Holiday weight gain is one of those things that people will probably never stop talking about. I am fortunate enough to have a good metabolism, so I definitely go all out, food-wise, over breaks, but I know that this is something that stresses out many. Your conclusion that people typically only may gain a pound or two during the holidays seems reasonable, but it would be good to see more observational studies done to make sure the file-drawer problem isn’t affecting the outcome here. Also, if typical weight gain is only a pound or two, I would consider that pretty insignificant considering that body weight can fluctuate a lot on an average day. Water retention and depletion can easily change your weight by a few pounds on any given day, so in my mind, there’s no need to stress over the exact number on your scale.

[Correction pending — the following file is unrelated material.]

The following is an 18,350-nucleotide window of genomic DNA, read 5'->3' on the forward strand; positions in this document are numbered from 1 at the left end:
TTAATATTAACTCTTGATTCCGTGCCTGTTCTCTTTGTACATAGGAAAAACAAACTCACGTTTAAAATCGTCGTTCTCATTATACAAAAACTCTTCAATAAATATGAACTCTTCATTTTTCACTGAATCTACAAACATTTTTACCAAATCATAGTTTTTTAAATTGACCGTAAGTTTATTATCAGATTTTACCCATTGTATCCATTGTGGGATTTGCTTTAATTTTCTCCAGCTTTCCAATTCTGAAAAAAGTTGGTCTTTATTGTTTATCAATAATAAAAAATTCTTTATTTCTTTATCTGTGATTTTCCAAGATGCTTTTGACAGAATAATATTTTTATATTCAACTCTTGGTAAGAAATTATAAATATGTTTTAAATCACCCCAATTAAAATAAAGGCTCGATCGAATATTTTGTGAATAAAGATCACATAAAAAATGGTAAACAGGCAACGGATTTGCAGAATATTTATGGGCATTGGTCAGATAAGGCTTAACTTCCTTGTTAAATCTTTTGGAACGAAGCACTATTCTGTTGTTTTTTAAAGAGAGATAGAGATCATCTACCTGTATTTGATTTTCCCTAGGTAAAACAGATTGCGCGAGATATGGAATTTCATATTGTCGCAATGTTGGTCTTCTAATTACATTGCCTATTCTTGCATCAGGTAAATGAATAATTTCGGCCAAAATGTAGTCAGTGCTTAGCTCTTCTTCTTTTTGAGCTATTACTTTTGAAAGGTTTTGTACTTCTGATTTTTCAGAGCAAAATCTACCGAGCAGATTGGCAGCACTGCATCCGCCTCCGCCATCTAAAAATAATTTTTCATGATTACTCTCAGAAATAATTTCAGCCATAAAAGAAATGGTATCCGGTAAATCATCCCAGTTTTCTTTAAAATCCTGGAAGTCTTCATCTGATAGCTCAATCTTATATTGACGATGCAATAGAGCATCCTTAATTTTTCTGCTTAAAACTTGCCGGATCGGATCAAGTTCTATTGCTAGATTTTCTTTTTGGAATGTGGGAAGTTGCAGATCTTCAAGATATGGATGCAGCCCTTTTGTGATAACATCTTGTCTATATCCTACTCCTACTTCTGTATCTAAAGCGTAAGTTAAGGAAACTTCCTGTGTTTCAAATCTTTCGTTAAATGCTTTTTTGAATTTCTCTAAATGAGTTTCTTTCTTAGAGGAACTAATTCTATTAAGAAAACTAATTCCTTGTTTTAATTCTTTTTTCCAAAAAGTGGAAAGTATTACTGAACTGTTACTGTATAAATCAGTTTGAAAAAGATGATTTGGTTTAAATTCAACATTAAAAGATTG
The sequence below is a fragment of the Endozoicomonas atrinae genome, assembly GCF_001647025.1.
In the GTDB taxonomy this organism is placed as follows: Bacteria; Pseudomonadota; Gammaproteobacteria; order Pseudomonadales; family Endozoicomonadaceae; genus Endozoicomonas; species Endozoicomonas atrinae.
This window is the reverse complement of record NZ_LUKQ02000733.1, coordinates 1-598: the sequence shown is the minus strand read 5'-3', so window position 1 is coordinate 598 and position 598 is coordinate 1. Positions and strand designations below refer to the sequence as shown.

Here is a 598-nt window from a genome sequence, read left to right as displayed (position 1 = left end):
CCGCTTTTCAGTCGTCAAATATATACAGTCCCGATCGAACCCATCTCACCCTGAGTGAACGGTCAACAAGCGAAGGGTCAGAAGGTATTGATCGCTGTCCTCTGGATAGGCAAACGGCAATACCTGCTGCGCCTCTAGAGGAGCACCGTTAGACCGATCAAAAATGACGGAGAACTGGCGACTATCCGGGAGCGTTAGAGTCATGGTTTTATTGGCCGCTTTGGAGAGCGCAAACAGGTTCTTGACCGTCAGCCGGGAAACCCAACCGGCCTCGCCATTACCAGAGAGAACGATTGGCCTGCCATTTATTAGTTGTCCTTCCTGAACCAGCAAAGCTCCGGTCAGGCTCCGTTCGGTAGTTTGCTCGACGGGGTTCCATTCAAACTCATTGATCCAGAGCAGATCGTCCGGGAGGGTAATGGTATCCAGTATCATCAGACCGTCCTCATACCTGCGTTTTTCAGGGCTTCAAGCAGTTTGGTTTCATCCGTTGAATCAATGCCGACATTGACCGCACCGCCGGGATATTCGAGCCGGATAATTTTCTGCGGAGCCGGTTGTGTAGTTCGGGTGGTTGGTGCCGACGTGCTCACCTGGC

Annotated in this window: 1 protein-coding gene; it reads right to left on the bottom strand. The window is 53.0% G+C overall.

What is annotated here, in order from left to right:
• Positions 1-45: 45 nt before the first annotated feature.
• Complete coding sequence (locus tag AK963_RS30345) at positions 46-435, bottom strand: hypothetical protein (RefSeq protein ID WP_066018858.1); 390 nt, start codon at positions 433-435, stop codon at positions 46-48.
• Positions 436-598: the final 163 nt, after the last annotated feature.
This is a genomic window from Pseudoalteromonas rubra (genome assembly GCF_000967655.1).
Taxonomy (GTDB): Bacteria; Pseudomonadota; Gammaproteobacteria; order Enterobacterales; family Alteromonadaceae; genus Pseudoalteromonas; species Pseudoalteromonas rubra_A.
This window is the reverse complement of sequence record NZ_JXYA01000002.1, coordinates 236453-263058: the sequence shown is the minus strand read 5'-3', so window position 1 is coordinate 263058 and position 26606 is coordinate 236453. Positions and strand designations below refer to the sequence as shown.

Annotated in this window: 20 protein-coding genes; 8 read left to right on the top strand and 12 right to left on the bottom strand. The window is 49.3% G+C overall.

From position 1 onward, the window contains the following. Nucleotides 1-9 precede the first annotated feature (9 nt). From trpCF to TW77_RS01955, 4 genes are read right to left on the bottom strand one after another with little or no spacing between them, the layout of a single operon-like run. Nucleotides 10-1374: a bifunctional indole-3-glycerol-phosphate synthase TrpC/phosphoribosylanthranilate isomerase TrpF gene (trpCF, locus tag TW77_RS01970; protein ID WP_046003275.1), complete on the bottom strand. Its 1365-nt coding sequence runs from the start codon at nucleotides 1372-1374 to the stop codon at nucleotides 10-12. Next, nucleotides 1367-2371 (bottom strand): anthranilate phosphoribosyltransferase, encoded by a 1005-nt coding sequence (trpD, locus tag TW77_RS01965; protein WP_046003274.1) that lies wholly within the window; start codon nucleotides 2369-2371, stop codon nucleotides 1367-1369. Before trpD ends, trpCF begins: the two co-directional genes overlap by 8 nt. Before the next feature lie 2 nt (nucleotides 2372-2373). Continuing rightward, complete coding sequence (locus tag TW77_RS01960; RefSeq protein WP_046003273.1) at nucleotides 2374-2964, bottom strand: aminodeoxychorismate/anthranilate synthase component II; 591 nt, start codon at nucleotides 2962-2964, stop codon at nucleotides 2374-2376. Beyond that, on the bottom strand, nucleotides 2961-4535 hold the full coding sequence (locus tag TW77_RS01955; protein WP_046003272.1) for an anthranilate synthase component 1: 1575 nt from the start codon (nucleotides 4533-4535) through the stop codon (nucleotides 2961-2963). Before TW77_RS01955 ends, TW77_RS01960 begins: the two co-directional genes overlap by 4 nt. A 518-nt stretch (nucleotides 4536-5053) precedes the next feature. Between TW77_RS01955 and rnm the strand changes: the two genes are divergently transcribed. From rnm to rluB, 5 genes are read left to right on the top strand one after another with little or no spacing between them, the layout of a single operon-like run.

5. Julia Hall

    This post relevant to pretty much everyone on the planet. People always make sure a big deal about packing on “the holiday weight.” Seems like, based on what you said in your blog, that you have to try to gain weight over break. I like how you posted a link to help avoid adding extra weight while on break. I also really like how you included research from a group of normal people and then college students. Overall, great post!

  6. Mia Rose Del Nunzio

    Your post is extremely relevant to what ever college student is experiencing as they return back to school from Thanksgiving break. I was in fact one of the people that you explained, over exaggerating the amount of food that I ate and coming back to schools saying that I “gained 7 pounds over break.” I know for me, when I went home and got to have 7, not 5, not 4 but 7 home cooked meals, I took full advantage. Over-indulging over break is normal and in my eyes inevitable. I think the real problem lies in late night snacking in college. That is where many students struggle. Here is a link to stop hunger late at night: Thank you for sharing, I really enjoyed your post!

Comments are closed.